|pinterest: the soldier's cross|
1. I had a great, detailed, intricate outline when I began writing, and ditched it almost before I had used it. So sad, really; I spent such a deal of time over that outline... Incidentally, I wrote it in a large pink-and-white spiral-bound notebook during our annual beach trip. I still have the notebook, and somewhere around here, the outline also exists.
2. The Soldier's Cross was not my first, but my second attempt at NaNoWriMo. In 2008, caught up in the charm of this newly-discovered challenge, I launched proudly into a story just as the founders would have wanted me to: no plot, no theme, no ending in mind. It was about a modern-day idiot of a magician. Bad idea right there: I can't write modern-day setting worth a hoot. Anyhow, I think I got about 17,000 words total. Yeah...
3. Coming up with designs to show the cover designer approximately what I wanted for The Soldier's Cross was hard. And fun. I got to trawl through shelves at Barnes & Noble, writing down the titles of covers that caught my eye. I also found that I'm particularly fond of covers with a "watered" technique, where different aspects run together.
4. I went with my father to sign the contract for my novel, and when Jenny signed hers, I went along with her and her husband. After that we went to Chick-fil-a, despite Jenny's cold. Good times.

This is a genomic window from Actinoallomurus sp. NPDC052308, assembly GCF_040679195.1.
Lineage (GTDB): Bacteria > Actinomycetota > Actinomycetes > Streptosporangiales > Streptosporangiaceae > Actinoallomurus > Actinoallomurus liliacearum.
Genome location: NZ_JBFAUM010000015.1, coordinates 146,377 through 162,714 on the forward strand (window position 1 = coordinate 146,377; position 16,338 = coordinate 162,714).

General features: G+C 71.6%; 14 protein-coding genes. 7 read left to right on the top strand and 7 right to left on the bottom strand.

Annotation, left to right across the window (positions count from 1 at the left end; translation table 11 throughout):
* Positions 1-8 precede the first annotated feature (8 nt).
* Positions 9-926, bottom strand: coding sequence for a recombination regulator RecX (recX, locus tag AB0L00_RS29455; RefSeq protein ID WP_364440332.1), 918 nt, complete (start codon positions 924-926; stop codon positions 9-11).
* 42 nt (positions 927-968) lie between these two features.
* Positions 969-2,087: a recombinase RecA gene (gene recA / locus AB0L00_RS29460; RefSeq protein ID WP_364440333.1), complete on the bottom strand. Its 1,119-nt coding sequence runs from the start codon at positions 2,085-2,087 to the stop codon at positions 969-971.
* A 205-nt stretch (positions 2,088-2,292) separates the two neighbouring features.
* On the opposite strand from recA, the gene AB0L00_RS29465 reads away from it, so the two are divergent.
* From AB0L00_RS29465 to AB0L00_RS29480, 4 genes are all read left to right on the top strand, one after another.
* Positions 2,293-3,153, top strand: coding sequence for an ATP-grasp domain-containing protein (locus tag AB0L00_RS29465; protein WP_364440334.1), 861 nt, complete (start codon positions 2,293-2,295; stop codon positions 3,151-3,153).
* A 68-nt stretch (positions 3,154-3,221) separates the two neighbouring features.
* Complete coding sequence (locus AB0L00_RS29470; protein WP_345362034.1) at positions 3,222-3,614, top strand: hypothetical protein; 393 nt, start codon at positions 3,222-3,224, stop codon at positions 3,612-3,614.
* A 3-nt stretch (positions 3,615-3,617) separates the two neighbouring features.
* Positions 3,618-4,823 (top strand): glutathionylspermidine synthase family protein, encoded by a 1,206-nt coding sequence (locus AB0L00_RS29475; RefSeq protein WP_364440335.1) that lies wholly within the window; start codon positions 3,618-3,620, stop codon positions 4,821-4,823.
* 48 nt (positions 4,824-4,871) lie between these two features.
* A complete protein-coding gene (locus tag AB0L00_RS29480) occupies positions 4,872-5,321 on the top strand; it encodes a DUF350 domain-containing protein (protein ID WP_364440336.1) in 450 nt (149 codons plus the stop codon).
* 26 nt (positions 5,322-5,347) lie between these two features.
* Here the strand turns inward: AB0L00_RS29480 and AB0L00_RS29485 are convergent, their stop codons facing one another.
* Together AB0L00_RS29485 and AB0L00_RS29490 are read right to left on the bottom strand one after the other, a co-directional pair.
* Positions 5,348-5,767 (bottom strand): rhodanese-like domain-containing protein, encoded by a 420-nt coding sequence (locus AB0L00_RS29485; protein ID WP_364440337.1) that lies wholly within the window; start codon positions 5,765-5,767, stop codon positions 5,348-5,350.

5. I listened to a great deal of music while writing The Soldier's Cross; apparently something about me has greatly changed, because I can't listen to music and write now. I recall large doses of Mannheim Steamroller (The Holly and the Ivy is a favorite), Fernando Ortega (Noonday Devil especially), and Twila Paris (Daughter of Grace is really the theme song for the novel). When I picture the winter scenes, particularly in the convent, my mind goes to The Holly and the Ivy.
6. I still can't make a pretty signature, and it pains me to look at books from the 1800s with beautiful signatures in calligraphic font. Enough said.
7. My clearest memory of plotting The Soldier's Cross is of the scene with the Duke of Gloucester and the slobbering dog. How charming.
8. Although I finished out NaNo 2009 with 62,000 words, I put the novel aside for a month or so because I could not bring myself to kill a character who most certainly had to die. I believe it was my dad who at last informed me that I needed to buckle down and write the stupid scene. (Well, I hope it's not stupid, and he wouldn't have said it in this terms anyhow, but you get the idea.) That makes it very difficult to say exactly how long it took me to write the book.
9. I finished writing on a Sunday afternoon, and made the mistake of immediately calling up Jenny to tell her all about it. I say this was a mistake because I happened to wake her up from a nap, and that's just not something you do if you value your skin. She didn't flay me (hard to do through the phone), but she was not terribly excited. Finishing novels on Sundays is not recommended.